Last month, media around the world ran headlines like "U.N. report finds 'staggering rise' in climate disasters" and "The World is Woefully Unprepared for Climate-Driven Natural Disasters." These headlines draw on a new report, based on the data from the United Nation’s Office for Disaster Risk Reduction (UNDRR), which shared that the number of natural disasters was 75 percent higher between 2000 and 2019 than in the previous 20 years. Unless humanity takes prompt, dramatic action to reduce greenhouse gas emissions, the planet risks becoming “an uninhabitable hell for millions of people,” the report’s authors warn. Unfortunately, as we well know, we are not currently doing nearly enough either to mitigate climate change or prepare for its associated impacts.
Natural disasters are a fact of life on Earth, but the current rates at which they are happening are unprecedented and unnatural. "The Human Cost of Disasters" documents 7,348 global disasters over the past two decades, up sharply from the 4,212 between 1980 and 1999. Since 2000, natural disasters have affected more than 4 billion people—roughly 200 million per year—claiming 1.23 million lives and causing nearly $3 trillion in economic losses. Additionally, the data suggest that developing nations experienced death rates more than four times higher than developed nations. While better reporting may partially explain these rising numbers, they don’t full account for the surge in climate-related disasters over the past two decades.
As some of the deadliest recent disasters have shown—such as the 2004 Indian Ocean Tsunami, 2008’s Cyclone Nargis in Myanmar, and the 2010 Haiti earthquake, each of which took more than 100,000 lives—the impact of these events can be felt not just in loss of human life but also in declines in human health and loss of biodiversity (which can in turn make regions more vulnerable to disaster). These damages are often not always fully considered and go well beyond the documented financial costs, putting a severe strain on government resources.
According to the UNDRR, only 93 countries have implemented disaster risk strategies at a national level. The report indicates that there has been some success in protecting vulnerable communities from isolated hazards, thanks to more effective early warning systems, disaster preparedness and response protocols. But projected global temperature rises could make these improvements “obsolete in many countries,” the agency warned. Taking preemptive action to protect vulnerable communities with better early warning systems and additional responses is imperative, and nature is a powerful ally in that endeavor.
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Catalyzing policies that drive investment to mitigate risk in advance of storms and other disasters, especially through the implementation of natural infrastructure solutions, is a cost-effective approach that also meets growing infrastructure demands. Whether used alone or with gray infrastructure, nature-based solutions like wetlands, living shorelines and oyster reefs have proven to generate significant economic and protection benefits. In addition to stimulating local, state and national economies by creating new jobs, natural infrastructure plays an important role in reducing the overall impact of hurricanes—minimizing the extent of post-disaster cost and recovery efforts.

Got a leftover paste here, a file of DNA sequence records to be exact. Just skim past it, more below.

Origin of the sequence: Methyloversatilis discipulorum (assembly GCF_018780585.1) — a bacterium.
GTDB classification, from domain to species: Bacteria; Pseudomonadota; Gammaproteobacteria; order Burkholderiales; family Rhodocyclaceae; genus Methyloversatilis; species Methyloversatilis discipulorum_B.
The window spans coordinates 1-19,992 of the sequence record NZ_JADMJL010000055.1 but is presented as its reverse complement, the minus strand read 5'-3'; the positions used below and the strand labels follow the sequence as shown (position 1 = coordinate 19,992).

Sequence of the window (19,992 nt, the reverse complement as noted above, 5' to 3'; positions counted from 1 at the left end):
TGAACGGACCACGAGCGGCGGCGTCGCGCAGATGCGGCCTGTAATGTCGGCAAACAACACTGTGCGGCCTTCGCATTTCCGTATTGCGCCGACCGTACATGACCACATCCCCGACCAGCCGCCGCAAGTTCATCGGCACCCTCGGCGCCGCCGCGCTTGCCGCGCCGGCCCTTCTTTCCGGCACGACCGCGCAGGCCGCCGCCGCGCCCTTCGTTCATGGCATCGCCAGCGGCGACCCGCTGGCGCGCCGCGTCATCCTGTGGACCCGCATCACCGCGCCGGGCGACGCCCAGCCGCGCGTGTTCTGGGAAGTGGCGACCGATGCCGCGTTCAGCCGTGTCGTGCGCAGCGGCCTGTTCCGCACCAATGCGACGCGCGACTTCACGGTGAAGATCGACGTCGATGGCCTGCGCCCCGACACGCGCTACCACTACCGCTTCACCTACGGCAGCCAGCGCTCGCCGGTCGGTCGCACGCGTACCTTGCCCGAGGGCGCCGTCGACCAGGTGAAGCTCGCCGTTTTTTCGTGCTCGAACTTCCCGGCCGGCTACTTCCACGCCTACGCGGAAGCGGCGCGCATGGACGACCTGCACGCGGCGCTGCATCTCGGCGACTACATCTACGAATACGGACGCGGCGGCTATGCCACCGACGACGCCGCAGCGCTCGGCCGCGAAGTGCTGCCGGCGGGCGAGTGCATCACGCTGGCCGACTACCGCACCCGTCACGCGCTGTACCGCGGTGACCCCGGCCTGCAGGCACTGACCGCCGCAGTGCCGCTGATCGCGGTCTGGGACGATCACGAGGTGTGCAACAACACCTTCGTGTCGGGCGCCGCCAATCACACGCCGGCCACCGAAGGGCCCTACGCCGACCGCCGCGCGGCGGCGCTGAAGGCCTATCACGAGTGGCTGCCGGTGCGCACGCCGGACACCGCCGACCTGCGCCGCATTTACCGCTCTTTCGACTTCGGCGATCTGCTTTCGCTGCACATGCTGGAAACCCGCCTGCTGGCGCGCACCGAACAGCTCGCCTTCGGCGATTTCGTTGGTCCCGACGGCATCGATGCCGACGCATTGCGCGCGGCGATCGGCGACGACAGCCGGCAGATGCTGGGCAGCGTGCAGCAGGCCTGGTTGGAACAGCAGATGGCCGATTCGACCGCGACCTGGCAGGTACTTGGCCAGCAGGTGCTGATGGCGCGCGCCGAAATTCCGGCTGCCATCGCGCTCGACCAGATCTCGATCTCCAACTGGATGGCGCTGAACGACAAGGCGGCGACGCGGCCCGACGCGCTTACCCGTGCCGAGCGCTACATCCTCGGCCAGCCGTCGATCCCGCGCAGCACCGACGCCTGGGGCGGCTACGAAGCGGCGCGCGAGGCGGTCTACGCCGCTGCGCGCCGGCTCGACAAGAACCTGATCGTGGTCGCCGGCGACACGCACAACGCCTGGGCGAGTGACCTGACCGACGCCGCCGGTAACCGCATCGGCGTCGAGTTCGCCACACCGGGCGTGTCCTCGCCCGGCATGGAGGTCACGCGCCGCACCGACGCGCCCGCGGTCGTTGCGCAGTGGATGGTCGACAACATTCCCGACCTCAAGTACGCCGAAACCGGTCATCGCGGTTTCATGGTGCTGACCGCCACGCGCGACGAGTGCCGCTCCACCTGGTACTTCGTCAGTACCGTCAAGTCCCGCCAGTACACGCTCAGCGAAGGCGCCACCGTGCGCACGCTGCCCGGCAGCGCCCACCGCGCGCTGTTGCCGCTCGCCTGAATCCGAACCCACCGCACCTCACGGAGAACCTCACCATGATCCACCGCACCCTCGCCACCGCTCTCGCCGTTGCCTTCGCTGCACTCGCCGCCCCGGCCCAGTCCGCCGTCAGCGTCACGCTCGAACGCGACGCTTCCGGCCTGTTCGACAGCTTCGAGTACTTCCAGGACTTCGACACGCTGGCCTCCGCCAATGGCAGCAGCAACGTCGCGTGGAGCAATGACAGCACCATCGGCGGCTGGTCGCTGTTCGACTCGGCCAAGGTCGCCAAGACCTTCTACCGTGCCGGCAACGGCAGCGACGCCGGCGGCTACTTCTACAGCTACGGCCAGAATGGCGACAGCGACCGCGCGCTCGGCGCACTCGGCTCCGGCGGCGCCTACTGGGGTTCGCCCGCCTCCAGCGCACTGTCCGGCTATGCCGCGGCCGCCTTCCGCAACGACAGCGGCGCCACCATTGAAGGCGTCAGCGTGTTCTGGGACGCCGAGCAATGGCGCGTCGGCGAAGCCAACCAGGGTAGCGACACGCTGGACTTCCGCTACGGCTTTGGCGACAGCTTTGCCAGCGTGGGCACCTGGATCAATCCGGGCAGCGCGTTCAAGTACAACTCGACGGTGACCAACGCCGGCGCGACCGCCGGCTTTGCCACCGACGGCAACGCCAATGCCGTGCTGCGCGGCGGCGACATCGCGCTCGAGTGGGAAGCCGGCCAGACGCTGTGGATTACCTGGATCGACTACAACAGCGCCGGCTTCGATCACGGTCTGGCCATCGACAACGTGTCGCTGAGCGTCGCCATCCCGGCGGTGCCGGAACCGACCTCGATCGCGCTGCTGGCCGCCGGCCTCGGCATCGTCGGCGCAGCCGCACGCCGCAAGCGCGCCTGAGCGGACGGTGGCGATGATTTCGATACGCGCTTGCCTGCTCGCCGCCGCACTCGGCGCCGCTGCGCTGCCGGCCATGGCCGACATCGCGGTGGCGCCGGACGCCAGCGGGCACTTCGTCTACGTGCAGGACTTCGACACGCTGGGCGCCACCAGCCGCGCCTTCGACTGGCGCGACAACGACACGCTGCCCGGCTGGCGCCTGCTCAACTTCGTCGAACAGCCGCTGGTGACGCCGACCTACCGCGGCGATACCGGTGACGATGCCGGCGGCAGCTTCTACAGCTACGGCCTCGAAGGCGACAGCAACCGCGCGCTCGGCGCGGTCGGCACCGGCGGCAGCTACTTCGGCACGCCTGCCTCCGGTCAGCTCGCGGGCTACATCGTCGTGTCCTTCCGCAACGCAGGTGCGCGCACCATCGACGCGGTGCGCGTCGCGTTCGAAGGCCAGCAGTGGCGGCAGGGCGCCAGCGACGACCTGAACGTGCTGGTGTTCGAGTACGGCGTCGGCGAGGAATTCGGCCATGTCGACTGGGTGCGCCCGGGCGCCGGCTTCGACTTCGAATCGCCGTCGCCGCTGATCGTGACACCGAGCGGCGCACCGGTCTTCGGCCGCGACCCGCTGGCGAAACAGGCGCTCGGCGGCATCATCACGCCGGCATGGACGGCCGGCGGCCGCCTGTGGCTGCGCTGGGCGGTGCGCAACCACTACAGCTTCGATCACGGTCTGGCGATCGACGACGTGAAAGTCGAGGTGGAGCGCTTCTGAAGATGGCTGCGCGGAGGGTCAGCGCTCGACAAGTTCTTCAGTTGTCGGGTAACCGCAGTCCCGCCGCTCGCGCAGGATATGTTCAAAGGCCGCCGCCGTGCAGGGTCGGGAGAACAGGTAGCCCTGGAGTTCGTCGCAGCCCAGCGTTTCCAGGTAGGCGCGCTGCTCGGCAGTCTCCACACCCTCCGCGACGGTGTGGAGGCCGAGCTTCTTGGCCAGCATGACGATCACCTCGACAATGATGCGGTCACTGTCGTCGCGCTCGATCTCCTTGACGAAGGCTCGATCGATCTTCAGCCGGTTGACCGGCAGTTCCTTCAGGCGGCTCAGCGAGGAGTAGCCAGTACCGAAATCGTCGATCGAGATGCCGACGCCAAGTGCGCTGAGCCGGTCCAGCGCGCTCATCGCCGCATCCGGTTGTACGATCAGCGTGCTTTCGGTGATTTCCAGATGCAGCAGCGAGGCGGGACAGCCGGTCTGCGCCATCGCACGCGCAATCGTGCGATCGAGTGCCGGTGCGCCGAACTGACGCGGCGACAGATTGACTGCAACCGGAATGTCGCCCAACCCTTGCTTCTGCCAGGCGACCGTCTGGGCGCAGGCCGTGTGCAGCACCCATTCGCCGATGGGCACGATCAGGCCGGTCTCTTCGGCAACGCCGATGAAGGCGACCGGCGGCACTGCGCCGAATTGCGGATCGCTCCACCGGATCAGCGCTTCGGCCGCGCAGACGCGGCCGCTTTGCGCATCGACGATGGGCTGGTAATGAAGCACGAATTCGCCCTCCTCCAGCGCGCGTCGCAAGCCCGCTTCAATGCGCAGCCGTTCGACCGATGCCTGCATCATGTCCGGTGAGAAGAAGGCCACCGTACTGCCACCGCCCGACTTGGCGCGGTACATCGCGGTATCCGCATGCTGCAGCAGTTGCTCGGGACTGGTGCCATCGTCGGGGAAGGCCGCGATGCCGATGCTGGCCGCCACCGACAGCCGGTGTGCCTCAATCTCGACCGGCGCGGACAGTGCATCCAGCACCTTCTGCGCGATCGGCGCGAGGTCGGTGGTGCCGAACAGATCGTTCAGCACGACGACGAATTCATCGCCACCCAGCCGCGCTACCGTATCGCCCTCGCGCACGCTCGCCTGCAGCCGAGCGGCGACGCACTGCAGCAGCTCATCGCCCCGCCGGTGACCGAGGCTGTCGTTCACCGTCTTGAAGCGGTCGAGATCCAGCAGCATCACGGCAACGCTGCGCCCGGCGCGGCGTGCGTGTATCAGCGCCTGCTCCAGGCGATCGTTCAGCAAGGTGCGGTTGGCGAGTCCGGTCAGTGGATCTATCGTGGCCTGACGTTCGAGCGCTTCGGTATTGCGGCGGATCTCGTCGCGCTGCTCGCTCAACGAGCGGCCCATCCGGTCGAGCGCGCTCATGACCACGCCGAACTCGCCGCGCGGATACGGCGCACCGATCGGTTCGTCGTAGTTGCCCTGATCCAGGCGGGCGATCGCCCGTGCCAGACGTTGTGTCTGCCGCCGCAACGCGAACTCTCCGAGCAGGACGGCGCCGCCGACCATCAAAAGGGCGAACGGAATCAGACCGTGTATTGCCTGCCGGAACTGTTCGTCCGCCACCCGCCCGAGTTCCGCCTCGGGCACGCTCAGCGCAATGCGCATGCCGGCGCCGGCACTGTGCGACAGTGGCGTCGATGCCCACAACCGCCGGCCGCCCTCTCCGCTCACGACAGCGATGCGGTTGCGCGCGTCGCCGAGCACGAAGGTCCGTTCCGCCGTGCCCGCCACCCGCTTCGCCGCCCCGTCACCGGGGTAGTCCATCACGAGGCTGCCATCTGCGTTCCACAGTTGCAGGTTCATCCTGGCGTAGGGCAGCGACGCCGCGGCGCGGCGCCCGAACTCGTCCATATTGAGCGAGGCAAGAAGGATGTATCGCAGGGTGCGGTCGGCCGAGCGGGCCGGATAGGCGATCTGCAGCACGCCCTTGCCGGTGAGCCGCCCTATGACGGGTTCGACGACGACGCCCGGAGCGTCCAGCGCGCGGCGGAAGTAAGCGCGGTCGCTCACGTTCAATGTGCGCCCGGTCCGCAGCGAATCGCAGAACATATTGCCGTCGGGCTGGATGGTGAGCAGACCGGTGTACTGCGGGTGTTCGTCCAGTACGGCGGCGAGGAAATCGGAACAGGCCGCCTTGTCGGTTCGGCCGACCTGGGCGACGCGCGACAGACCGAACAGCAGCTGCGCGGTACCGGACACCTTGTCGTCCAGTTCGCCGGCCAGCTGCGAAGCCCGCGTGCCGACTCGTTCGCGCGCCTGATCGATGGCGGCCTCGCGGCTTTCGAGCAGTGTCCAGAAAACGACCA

Furthermore, increased investment in nature-based solutions would help achieve emissions reduction targets under the Paris Agreement, and deliver toward the Sustainable Development Goals (SDGs) on health and well-being, clean water and sanitation, life below water, and life on land.
This year was expected to provide a real opportunity to address these challenges through the UN Convention on Biodiversity and the UN Framework Convention on Climate Change meetings, but the spread of the COVID-19 pandemic pushed those forums back until 2021 at the earliest. We cannot afford to wait for these discussions. Seemingly every week we receive new reports of storms or other disasters ravaging our global population. It is the responsibility of governments and business leaders to think proactively about disaster risk preparation and look beyond their own borders and landscapes to better integrate solutions for community resilience and adaptation.
A global shift in the way we allocate resources and finance early protection measures, including investments in nature itself, is the only way to prepare ourselves, while simultaneously taking ambitious climate action to minimize global temperature rise and lower carbon emissions, which should hopefully decrease frequency and amplitude of disasters over time. We know the steps to take. We cannot stagger forward; we must run confidently and assertively.
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